HOUSTON — “Unacceptable,” Houston Texans linebacker Christian Kirksey said as he sat at his locker Sunday night.
Kirksey said it twice, and he was absolutely correct in his assessment of the Texans’ defense.
Derrick Henry fought his way through weak hand-tackle attempts, brutally stiff-armed the Texans’ defense on the ground and ran away from their pursuit with his superior speed despite being literally as big as their defensive ends.
The Tennessee Titans power running back showed why he is known as King Henry and deserves the crown as one of the most dangerous running backs in the game.
His 29-yard touchdown run during a 17-10 win at NRG Stadium was emblematic of how dominant Henry was against the NFL’s worst defense. On that score, one of his two touchdown runs, Henry fended off tackle attempts by defensive end Mario Addison and safety Jonathan Owens before handing back Desmond King a run into the end zone.
The former Heisman Trophy winner and NFL rushing champion rushed for 219 yards on 32 carries, rushing for more than 200 yards against the Texans for the fourth straight game. How priceless is Henry? The Titans, in rookie quarterback Malik Willis’ uneven debut with Ryan Tannehill on the sidelines, only ran the football once in the second half as they piled up 314 rushing yards on 45 carries.
“It was really great to see one of our top guys in the NFL on my team take over the football game,” Willis said. “He was like, ‘They can’t stop me, they can’t stop me.’ It was nice to see because they weren’t stopping him.”
Henry became the first player in NFL history to rush for at least 150 yards and two touchdowns in four straight games against the same team. He now has six 200-yard games, tying OJ Simpson and Adrian Peterson for the most in NFL history.
“Oh my God, he’s the one, 6-3, 250 running the ball,” Texans rookie running back Dameon Pierce said. “He’s amazing. He shouldn’t be that old to run that fast.”
A week after allowing Las Vegas Raiders running back Josh Jacobs to rush for 143 yards and three touchdowns in a 38-20 road loss, the Texans defense was involved in another ugly and one-sided performance.
Frustration is mounting for the 1-5-1 Texans and their helpless defense, which entered Sunday allowing an NFL-high 164 yards per game.
“It’s unacceptable for us as a defense to give up that many yards,” said Kirksey, the team’s defensive captain and signal caller. “He’s got good vision. It boils down to guys doing their job, staying in their space, making the tackle. We’ve got to clear some things up. There’s really nothing you can say about that. It’s unacceptable. We’ve got to keep fighting. , to clean up the mistakes and start playing better football”.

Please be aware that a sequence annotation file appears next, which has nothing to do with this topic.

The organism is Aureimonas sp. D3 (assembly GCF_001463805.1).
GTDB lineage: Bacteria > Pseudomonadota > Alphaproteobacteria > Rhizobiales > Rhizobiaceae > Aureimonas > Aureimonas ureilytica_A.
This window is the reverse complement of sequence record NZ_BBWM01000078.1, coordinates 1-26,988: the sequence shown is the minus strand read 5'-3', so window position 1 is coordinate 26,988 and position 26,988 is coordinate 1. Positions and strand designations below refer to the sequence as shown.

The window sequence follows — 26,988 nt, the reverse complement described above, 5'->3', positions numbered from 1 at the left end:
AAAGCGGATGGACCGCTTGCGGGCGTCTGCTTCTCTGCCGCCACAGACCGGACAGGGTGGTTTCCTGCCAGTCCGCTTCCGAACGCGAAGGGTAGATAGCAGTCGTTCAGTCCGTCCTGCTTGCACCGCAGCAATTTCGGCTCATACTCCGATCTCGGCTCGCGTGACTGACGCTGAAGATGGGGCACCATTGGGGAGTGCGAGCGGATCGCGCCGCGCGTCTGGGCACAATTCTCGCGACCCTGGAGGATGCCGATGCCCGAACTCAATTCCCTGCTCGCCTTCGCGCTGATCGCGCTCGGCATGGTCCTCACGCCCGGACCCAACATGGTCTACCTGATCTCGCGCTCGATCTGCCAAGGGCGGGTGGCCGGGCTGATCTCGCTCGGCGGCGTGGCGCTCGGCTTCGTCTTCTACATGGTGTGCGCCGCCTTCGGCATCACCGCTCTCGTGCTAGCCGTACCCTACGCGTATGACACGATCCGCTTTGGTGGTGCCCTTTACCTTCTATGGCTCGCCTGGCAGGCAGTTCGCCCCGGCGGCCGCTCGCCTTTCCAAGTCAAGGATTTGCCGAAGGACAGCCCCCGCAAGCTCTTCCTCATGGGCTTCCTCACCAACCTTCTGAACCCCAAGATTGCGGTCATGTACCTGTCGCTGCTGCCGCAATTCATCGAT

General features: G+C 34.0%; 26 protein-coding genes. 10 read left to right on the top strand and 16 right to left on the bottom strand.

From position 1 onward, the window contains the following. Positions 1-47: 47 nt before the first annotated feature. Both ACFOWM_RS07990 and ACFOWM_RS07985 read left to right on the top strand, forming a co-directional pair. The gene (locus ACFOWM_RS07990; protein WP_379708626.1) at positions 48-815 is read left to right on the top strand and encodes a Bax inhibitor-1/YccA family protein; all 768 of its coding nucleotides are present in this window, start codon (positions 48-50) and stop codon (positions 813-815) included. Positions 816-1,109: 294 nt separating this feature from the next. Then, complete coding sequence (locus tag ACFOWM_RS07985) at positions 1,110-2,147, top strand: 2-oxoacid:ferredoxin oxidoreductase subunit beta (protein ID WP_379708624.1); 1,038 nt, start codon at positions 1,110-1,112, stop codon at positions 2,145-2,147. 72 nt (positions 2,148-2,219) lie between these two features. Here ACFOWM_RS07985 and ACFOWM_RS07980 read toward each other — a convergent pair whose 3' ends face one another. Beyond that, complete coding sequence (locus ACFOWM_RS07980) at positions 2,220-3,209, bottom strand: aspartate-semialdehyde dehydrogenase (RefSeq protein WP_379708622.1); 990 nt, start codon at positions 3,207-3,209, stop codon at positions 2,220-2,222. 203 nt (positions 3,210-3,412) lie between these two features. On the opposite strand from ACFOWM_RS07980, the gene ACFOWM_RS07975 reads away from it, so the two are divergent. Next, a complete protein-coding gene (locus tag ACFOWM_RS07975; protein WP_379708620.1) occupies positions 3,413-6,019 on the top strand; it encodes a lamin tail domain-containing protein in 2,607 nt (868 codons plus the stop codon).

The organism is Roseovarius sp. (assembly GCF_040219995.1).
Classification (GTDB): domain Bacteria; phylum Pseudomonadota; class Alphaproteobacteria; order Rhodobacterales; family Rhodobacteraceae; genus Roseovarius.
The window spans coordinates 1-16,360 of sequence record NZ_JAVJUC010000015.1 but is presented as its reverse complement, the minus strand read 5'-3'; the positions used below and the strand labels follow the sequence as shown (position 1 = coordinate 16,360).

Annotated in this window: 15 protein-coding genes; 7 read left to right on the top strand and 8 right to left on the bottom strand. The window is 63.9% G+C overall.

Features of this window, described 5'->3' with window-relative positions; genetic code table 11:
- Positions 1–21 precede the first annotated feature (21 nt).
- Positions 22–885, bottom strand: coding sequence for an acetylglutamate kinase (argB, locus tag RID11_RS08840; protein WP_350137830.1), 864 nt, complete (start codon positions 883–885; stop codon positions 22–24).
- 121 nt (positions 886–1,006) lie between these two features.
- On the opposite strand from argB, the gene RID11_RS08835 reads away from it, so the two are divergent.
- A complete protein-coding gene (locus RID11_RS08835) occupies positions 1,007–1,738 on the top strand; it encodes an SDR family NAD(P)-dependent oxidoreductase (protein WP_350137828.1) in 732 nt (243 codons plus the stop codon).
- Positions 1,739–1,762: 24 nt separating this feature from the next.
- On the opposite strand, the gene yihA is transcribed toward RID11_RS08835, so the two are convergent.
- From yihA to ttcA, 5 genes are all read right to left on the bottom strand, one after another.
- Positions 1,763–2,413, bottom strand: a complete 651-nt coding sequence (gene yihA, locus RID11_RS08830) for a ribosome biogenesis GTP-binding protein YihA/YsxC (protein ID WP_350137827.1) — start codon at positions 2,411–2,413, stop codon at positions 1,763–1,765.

It defies logic to think the Texans will suddenly become a better defensive tackle. It hasn’t happened yet in seven games.
What could change the situation?
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“Hey, just attitude, will, will,” Kirksey said. “We’ve got to find a way. He’s a good fullback. I thought we had opportunities to play the ball. We just didn’t get it. We’ve got to go back to the drawer.”
The Texans lost the battle in the trenches on the battle line.
“When you dominate on both sides of the football, I’m talking about, up front, it’s going to be a tough day,” Texans coach Lovie Smith said. “It was bad football today that we played and you end up with a game like that. You look at the score and say, “Hey, you had a chance to win.” He was never really into it. Defensively we haven’t been able to really stop the run all year and today it definitely showed.”
The Titans won their fifth straight game. Henry rumbled for a season-high 41 yards on his second drive of the game. This marked his fourth straight 100-yard game.
“That’s what we expect from him,” Titans coach Mike Vrabel said. “He puts so much into himself. Derrick expects more of himself than anyone on this football team or any coaching staff would. I’m glad we have him.”
Henry now has 75 career touchdowns, 72 on the ground and three receivers to pass Eddie George for the most touchdowns in franchise history.
Henry said he got tired after carrying the football so much and his offensive line gave up. He now has 892 yards and nine touchdowns in his last four games with the Texans after missing both games against them last season with a broken foot.
“They were the ones who made it happen,” he said. “I hope they’re proud of it. I think this is our identity and culture. The coach preaches physicality, effort and finish, details, fundamentals and we’re all proud of that.”
The common denominator for the Texans hasn’t changed.
“The tackles were missed,” said Owens, who was benched and replaced by Eric Murray in the second half. “That’s been the big thing for us, we’ve got to minimize the explosive run. We’ve all got to get better. I’ve got to get better because we’re doing really well. We’ve got to keep working.”
Henry rushed for a career-high 250 yards against the Texans during his 2,000-yard rushing season in 2020.
The Texans were without defensive tackle Malik Collins, the engine of their three-point penetrating defense, due to a chest injury. And it marked the first game since linebacker Kamu Grugier-Hill was cut at his own request. Rookie linebacker Christian Harris had 7 tackles, but missed several tackles and took the wrong angle on other plays.
“We’re a little short-handed right now and we’re going to try to do a better job,” Smith said. “We knew who we were playing. One of the best backs in the game. That physical brand of football, we weren’t ready to play that today.”
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